February 26, 2016: Dr. Donald F. Collins (AAVSO member, Swannanoa, NC), Dr. Robert Zavala (US Naval Observatory, Flagstaff Station), and Jason Sanborn (Lowell Observatory) request high time-resolution observations of the bright eclipsing star b Persei (not beta) during an expected secondary eclipse of the third star of the system as it is expected to pass behind the close orbiting stars of the system in the two weeks centered on March 7, 2016. Dr. Collins provides the information below.
Two campaigns by the AAVSO (AAVSO Alert Notice 476 in January 2013 and AAVSO Alert Notice 507 in January 2015) successfully observed the first-ever detected primary eclipses of the inner A-B pairs by the third star. The first eclipse detection occurred on February 5-7, 2013. About 700 days later, high time-resolution observations of multiple eclipses were detected in mid-January 2015 as the third star alternately eclipsed the alternate A or B components as it transited the rotating system. Results of the January-February 2013 campaign may be viewed at the following web page:
Results from the January 2015 campaign may be viewed at the following pages:
The last link includes an animation simulating the eclipse of the orbiting stars in the system.
b Persei (HIP 20070, SAO 29531, HR 1324, HD 26961) is located at the following coordinates (J2000):
R.A. 04 18 14.62 Dec. +50 17 43.8
The inner pair of stars orbit in a low-inclination (non-eclipsing) orbit with a 1.523-day period that shows a small ellipsoidal variation (0.06 V p-p) due to the gravitational distortion of the two stars. The third star of the system actually eclipses the inner pair every 702 days, but an eclipse had not been detected before the 2013 AAVSO campaign. The secondary eclipse - when the outer star passes behind the inner pair - is predicted for March 7, 2016, based on stellar interferometry data from the Navy Precision Optical Interferometer (NPOI) at Lowell. More observations of the eclipses by a worldwide distribution of observers are extremely valuable to learn the relative sizes and luminosities of each of the three stars as we obtain more continuous coverage of the events.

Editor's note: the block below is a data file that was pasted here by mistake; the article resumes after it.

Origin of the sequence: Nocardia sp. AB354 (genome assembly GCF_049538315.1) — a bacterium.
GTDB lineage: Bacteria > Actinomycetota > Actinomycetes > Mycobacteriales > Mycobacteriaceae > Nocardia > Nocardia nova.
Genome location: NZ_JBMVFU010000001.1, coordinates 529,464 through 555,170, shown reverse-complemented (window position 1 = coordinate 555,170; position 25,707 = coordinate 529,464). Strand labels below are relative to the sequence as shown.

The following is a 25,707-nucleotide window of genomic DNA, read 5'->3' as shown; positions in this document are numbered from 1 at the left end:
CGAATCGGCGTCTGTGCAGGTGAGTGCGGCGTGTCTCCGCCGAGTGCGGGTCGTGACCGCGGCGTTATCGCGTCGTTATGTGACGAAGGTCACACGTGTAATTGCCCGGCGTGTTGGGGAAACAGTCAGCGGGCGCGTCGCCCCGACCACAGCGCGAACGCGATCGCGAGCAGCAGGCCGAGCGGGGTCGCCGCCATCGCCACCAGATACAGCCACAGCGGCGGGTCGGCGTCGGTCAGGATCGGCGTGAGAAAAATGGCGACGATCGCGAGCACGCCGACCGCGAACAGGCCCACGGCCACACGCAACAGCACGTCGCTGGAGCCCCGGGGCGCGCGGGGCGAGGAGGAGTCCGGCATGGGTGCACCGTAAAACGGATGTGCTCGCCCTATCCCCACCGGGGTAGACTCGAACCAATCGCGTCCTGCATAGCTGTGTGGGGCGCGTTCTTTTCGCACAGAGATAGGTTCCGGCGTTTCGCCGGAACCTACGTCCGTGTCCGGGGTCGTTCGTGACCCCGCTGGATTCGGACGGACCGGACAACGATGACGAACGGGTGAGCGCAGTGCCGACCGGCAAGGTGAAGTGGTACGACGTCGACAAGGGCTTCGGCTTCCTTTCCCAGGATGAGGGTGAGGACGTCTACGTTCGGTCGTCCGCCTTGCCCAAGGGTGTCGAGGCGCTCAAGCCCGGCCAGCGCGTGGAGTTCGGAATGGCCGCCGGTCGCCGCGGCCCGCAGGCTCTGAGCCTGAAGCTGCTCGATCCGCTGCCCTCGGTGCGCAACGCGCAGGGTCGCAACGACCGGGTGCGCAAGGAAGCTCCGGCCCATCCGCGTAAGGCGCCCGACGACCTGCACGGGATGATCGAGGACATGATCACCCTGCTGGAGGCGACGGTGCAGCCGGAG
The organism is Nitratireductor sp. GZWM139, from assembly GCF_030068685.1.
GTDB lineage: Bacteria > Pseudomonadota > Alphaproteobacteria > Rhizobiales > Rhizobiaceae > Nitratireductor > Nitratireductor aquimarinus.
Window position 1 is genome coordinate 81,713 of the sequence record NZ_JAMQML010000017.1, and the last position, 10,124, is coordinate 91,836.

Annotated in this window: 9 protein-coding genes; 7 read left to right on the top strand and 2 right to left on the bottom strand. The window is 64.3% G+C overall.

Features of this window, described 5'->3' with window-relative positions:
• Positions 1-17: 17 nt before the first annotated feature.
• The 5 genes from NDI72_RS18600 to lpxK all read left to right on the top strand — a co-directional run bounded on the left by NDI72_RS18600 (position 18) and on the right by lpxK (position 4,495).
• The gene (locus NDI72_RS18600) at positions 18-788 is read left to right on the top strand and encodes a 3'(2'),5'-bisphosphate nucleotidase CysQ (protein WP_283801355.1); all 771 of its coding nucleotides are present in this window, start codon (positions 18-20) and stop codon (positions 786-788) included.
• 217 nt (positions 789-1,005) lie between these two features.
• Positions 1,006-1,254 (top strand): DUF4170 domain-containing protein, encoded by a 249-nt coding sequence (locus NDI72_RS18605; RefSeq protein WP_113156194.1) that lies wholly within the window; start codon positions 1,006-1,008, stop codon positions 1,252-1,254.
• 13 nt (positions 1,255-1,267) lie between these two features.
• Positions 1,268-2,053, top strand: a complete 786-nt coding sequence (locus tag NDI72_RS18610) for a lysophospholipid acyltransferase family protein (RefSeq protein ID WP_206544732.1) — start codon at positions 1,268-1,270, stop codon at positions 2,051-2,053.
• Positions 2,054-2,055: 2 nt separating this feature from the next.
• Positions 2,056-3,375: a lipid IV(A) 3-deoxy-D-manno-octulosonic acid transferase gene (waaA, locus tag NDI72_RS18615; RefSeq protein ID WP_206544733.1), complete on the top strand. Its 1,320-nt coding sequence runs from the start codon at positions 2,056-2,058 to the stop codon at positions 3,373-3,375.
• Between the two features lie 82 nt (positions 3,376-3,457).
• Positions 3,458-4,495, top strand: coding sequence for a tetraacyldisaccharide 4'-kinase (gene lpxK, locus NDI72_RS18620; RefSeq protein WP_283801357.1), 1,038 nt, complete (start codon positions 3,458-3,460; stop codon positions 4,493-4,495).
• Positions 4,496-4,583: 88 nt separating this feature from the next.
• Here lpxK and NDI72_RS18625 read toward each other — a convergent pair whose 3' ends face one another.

Observers are asked to obtain high-resolution time-series observations in V during the eclipses as well as time-series observations of the system out of eclipse beginning about March 1, 2016, in order to calibrate the varying offsets from different observing systems. Observations should continue at least one week after the eclipse has occured and b Per has returned to maximum.
It is recommended to use the star HIP 20156 (SAO 39457, HR 1330, HD 27084; the star labeled '55') on the AAVSO finder chart at 5.456 V as the comparison star. For a check star HIP 20370 (J2000 RA, dec = 04 19 13.24, +50 02 55.30) may be used if the observer's field of view is about one degree. This star is not in the AAVSO sequence. Any other AAVSO sequence stars may be used as check stars if available in the observer's field of view. Charts with a comparison star sequence for b Per may be created using the AAVSO Variable Star Plotter (VSP).
CCD observers should follow some simple guidelines to observe bright stars: Integration times should be kept longer than about 15 seconds by stopping down the aperture of the optics if necessary. Otherwise atmospheric scintillations add significantly to the noise. With short focal-length telescopes - needed for large fields of view for bright stars and the sequences - de-focusing (FWHM ~ 4 pixels) is also necessary to avoid under-sampling among pixels on the detector array. Co-adding the photometry data (about 5 observations averaged) or stacking the same number of images will reduce the point-to-point noise even further.
Photoelectric observers are especially encouraged to contribute to the campaign.
Please send observations in AAVSO format directly to email@example.com as well as to the AAVSO. Please use the name "b PER" when submitting observations to the AAVSO International Database.
An AAVSO observing campaign discussion thread on the topic "b Persei" has been initiated under the Campaigns & Observation Reports forum here to share rapid developments, observing techniques, and notices concerning the eclipse progress.
The expected light curve of the secondary eclipse may be seen in the figure below provided by Jason Sanborn. In this figure, the horizontal axis is the Julian date with 2016 March 7.5 UT indicated. The vertical axis is the V magnitude relative to an out-of-eclipse value of 1.
This campaign is being followed on the AAVSO Observing Campaigns page.
This AAVSO Alert Notice was compiled by Elizabeth O. Waagen primarily utilizing text provided by Dr. Donald Collins.
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